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Coming Attractions in Washington: Changes in 2025 to Paid Sick Leave and the Equal Pay and Opportunities Act



Paid Sick Leave (PSL)

Since 2017, Washington has required employers to provide paid sick leave to non-exempt employees to be used for any of several purposes: (a) the employee’s personal medical care, (b) to care for a family member with medical needs, (c) to care for a child when their school or place of care is closed for a health-related reason, (d) closure of the employee’s place of business for a health-related reason, or (e) for reasons under the Washington Domestic Violence Leave Act.

Effective January 1, 2025, definitional changes to this statute will expand who is considered to be the employee’s family member or a child for purposes of using paid sick leave, and expanding when paid sick leave can be used for closure of a child’s school or place of care:

  • The definition of “family” is revised to include: (1) any individual who regularly resides in the employee’s home, unless that individual only resides in the same home and there is no expectation of care by the employee; and (2) an individual for whom the relationship creates an expectation that the employee will care for the person, and that individual depends on the employee for care.
  • “Child” will now also include the spouse of the employee’s child.
  • With regard to closure of a child’s school or place of care, in addition to closure for a health-related reason, paid sick leave can be used when the closure is due to a declaration of an emergency by a local, state, or federal government, which may be unrelated to health issues.

Key Takeaways

Employers should update their paid sick leave policies to reflect the changes above, prior to January 1, 2025. Alternatively, due to frequent changes to applicable laws, employers may wish to revise their policies and employee handbook to reference a more general “compliance with laws” and provide references and government-mandated notices for applicable leave laws—but consult your employment attorney before making this broad change. If you need more information on the paid sick leave requirements, Miller Nash would be happy to assist.

Equal Pay and Opportunities Act (EPOA)

Beginning in 2018, Washington specifically prohibited discrimination in pay and career advancement opportunities based on gender under the state EPOA.

Effective July 1, 2025, the protections of EPOA will be extended to several more protected categories: age, sex, marital status, sexual orientation, race, creed, color, national origin, citizenship or immigration status, honorably discharged veteran or military status, or the presence of any sensory, mental, or physical disability or the use of a trained dog guide or service animal by a person with a disability.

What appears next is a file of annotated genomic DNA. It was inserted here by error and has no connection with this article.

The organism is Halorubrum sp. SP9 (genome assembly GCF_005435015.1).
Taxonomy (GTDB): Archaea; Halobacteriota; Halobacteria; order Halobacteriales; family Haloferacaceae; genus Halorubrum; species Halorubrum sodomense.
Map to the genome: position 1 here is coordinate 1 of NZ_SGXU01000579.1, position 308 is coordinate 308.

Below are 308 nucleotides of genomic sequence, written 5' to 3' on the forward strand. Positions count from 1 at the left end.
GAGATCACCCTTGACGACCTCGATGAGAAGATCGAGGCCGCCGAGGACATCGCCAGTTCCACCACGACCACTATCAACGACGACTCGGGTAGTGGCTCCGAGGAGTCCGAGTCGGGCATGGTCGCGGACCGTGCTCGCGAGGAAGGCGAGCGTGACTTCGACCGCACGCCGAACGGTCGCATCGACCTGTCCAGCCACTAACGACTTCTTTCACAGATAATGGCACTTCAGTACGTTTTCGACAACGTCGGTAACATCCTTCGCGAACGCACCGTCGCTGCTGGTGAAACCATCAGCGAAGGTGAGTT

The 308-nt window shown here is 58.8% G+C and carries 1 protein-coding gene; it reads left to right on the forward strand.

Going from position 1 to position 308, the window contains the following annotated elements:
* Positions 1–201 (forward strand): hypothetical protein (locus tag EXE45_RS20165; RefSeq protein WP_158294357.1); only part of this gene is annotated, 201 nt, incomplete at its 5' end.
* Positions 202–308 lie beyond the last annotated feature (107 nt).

Among other things, EPOA prohibits disparities in pay and career advancement opportunities between similarly employed individuals of different genders (and in 2025 the other protected categories) that are based solely on the employee’s pay history, either with this employer or prior employers.

The statute does recognize that disparities based on bona fide job-related factors such as education, seniority systems, regional differences in compensation (including different local minimum wages), and other objective factors would not be unlawful discrimination, but the employer bears the burden of proving that a disparity is based on a bona fide job-related factor.

For factors to be considered bona fide job-related factors, they must be consistent with business necessity, not based or derived from a gender- (and next year, a protected category) based differential, and account for the entire differential.

In determining whether employees are “similarly employed,” the statute requires consideration whether the employees work for the same employer; the performance of the job requires similar skill, effort, and responsibility; and whether the jobs are performed under similar working conditions. The statute expressly states that job titles alone are not determinative.

EPOA also bars employers from requiring applicants to provide their pay history, prohibiting employees from discussing or disclosing their pay to others or taking any adverse action because an employee disclosed or discussed pay, or inquired about another employee’s pay.

The statute provides for a private cause of action with the ability to recover damages, as well as a right to file a complaint with the Department of Labor & Industries, and statutory penalties.

Key Takeaways

Employers may want to analyze their workforce compensation based on the new protected categories to determine if there are any unintended or unknown pay disparities, and whether such disparities are due tobona fide job-related factors. If questionable disparities are uncovered and are not supported by objective factors, the employer should take steps to resolve those disparities prior to July 1, 2025. Miller Nash attorneys can assist employers with compensation analyses.

Employers should also confirm that they do not have any policies prohibiting employees from disclosing or discussing their compensation, and that managers are trained to not take adverse action against employees for discussing compensation.

The legal issues impacting this topic are and will continue to be ever-changing (Employment Law in Motion!), and since publication of this blog post, new or additional information not referenced in this blog post may be available.

This article is provided for informational purposes only—it does not constitute legal advice and does not create an attorney-client relationship between the firm and the reader. Readers should consult legal counsel before taking action relating to the subject matter of this article.

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